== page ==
School of Nursing professor accompanies students to Africa
Janeatte Bendezu (left) and Dolores Martin work in the main clinic in Kanye, Botswana.
Dolores Wright, DNS, RN, associate professor, School of Nursing, has had a love of Africa since she spent seven years living there. When she became the lead teacher for the community health course at Loma Linda University School of Nursing, she knew that she wanted to create an opportunity for her students to get clinical experience in an international setting. Her dream eventually turned into reality with an opportunity for School of Nursing students to spend a month in Africa.
Dr. Wright and a group of students recently returned from a second annual trip to Africa for nursing work. The trip took place during the month of July and included students from the community/public health nursing class as well as some seniors doing practicum work.
“I want these trips to Africa to show students a rural clinical setting and provide them with a different clinical experience,” she says.
Dr. Wright’s goal is to get students to understand nursing in connection with a population. “This experience is designed to teach students not to look at the individual, or even at a family group, but at the whole population,” she says.
A second goal of hers is to inspire nurses to mission service. Since most countries produce their own nurses, the intense need for missionary nurses has been reduced. Although outside nurses are still needed for teaching, research, and administration, they are not as greatly needed for basic clinical nursing.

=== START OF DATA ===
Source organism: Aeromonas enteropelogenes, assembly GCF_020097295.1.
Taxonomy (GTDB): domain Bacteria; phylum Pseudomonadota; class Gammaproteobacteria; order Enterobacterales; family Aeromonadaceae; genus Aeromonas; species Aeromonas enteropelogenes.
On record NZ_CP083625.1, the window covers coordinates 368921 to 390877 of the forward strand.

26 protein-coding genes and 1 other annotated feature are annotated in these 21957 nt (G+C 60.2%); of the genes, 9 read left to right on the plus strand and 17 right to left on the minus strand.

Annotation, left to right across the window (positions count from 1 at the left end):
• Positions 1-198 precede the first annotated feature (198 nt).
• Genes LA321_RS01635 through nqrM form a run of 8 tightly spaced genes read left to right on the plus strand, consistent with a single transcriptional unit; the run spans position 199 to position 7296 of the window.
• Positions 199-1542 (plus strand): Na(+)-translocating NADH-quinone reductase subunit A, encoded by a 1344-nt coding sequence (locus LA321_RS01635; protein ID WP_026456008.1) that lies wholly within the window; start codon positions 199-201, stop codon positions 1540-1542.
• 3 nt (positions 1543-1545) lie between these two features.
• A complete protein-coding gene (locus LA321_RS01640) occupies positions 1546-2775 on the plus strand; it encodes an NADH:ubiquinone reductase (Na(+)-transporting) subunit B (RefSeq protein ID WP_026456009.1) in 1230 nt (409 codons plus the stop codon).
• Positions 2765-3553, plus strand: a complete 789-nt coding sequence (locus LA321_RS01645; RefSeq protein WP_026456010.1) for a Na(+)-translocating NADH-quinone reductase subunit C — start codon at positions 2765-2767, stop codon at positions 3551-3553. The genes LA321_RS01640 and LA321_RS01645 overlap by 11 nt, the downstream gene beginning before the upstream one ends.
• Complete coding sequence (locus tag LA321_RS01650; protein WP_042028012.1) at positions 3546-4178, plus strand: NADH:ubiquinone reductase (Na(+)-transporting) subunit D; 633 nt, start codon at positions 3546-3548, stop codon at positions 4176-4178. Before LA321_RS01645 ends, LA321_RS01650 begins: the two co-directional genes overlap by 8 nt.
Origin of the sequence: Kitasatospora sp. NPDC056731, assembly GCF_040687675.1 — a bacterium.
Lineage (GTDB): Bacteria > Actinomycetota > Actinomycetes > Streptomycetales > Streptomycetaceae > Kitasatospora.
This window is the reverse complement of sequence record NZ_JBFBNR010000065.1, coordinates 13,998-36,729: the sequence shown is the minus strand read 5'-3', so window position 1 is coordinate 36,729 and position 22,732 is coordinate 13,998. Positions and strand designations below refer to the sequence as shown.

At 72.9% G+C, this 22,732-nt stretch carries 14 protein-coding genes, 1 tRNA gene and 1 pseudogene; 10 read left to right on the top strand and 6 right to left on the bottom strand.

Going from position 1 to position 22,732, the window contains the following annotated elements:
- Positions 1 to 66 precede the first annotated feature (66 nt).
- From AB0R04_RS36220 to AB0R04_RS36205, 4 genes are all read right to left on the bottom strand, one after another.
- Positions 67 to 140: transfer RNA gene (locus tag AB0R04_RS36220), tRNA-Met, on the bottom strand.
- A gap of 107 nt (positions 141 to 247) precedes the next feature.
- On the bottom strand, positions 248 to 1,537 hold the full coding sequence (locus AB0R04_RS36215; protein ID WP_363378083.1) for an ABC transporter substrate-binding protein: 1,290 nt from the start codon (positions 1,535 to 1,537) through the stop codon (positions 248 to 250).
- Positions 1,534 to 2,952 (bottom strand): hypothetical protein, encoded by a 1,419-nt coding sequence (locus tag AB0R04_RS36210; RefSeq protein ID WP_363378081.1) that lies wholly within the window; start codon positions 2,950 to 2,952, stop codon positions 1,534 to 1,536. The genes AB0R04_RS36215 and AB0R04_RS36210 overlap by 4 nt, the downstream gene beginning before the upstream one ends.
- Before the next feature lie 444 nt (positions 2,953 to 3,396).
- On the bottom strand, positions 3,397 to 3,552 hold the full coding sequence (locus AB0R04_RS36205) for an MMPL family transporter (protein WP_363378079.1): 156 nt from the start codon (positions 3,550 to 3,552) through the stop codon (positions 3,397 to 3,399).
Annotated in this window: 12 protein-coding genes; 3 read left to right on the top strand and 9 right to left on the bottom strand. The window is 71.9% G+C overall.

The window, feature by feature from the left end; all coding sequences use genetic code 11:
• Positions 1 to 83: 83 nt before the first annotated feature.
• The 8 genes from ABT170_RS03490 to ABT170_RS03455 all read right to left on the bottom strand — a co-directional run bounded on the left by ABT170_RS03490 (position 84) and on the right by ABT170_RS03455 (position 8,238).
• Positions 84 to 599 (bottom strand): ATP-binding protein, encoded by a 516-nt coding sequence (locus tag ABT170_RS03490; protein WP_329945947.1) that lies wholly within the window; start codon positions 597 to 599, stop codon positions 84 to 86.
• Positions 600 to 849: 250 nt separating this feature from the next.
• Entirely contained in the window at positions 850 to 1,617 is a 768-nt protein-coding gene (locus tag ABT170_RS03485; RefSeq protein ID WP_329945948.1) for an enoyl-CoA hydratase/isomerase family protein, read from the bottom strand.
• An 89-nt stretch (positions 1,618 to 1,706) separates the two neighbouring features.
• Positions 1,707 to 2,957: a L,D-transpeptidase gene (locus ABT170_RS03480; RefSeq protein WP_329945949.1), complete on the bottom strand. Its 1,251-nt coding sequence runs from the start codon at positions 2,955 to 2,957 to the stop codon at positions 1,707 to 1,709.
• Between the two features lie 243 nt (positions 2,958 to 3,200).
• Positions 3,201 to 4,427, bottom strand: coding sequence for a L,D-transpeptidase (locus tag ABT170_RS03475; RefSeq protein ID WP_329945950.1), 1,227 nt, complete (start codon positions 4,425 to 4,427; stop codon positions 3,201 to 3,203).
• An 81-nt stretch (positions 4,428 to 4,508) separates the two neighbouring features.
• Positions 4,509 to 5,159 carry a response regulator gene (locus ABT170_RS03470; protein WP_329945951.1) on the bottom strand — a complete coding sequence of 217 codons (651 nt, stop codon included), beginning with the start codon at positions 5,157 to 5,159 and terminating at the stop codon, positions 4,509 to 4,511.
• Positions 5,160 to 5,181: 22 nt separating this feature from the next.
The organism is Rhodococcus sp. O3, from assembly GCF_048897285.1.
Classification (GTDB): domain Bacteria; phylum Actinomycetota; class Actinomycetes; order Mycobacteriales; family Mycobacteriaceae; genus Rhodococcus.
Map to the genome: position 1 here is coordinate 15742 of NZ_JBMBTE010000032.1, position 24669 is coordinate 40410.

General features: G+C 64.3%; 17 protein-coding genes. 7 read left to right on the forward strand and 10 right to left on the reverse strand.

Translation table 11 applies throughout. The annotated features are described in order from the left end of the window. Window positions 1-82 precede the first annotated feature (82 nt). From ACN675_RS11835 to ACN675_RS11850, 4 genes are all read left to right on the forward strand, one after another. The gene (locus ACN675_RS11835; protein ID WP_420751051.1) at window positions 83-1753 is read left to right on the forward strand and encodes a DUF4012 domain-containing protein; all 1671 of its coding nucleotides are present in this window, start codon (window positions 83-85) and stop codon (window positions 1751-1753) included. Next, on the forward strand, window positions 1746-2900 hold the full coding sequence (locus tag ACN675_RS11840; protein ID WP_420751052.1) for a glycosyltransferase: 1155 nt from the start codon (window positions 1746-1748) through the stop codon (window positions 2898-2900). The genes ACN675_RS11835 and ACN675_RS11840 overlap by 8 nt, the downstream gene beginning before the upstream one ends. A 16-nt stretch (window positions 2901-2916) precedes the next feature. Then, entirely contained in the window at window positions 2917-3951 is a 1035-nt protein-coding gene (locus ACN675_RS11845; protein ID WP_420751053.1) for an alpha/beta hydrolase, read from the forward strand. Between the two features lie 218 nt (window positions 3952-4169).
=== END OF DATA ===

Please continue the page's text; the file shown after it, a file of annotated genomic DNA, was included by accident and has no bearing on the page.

“Even if basic nursing care is not often missionary work, I want these trips to inspire students to service at home, too, not just overseas,” she adds.
According to Dr. Wright, there are many opportunities to do voluntary nursing service in refugee camps and even during natural disasters.
The third goal of Dr. Wright’s trips to Africa is to provide students with an opportunity to have an intensive cultural experience in all aspects. Schools of nursing and other areas of health care professions are picking up on the need to understand other cultures. African culture surrounds the group during their stay from food to driving on the wrong side of the road to social interaction. Students live with LLU faculty members in the same building and have to deal with the water shortages and electrical outages together. But, Dr. Wright says, students get into the swing of things and learn to say “Oh well, that’s Africa.”
While Dr. Wright was planning an opportunity for international nursing, her first task was to pick the right country. The nursing program in Indonesia sends groups of students into a community to come up with a project to help that community. Dr. Wright’s original idea was to send LLU students along with the Indonesian students because those students speak the language. But after the September 11 attacks, Indonesia was no longer an option because the risks were too high. The best choice would be a low-risk country with a stable political situation, and with a Seventh-day Adventist nursing program.
Since Dr. Wright had lived there, Africa came to mind. She chose Botswana because its Adventist hospital had experience with visiting students since they had previously hosted some non-Adventist students from Europe. The hospital was thrilled at the idea of some Seventh-day Adventist students coming, especially ones from Loma Linda University.
Botswana was also a good location because students got to participate in a wide range of clinical work. One volunteer took the students around to work with different HIV/AIDS situations. One was a support group for HIV-positive women. Another was a day care for children, most of whom were orphans.
Loma Linda University students described their experience in Africa as life changing. Since doctors are not usually available, nurses do everything in places like Africa. Nurses prescribe medicine and act as nurse practitioner and doctor.
“One student told me that ‘particularly now with the nursing shortage, I knew nursing was important, but I never knew how vital is really is,’” says Dr. Wright. “What it all comes down to is that if there isn’t a nurse, there isn’t health care.”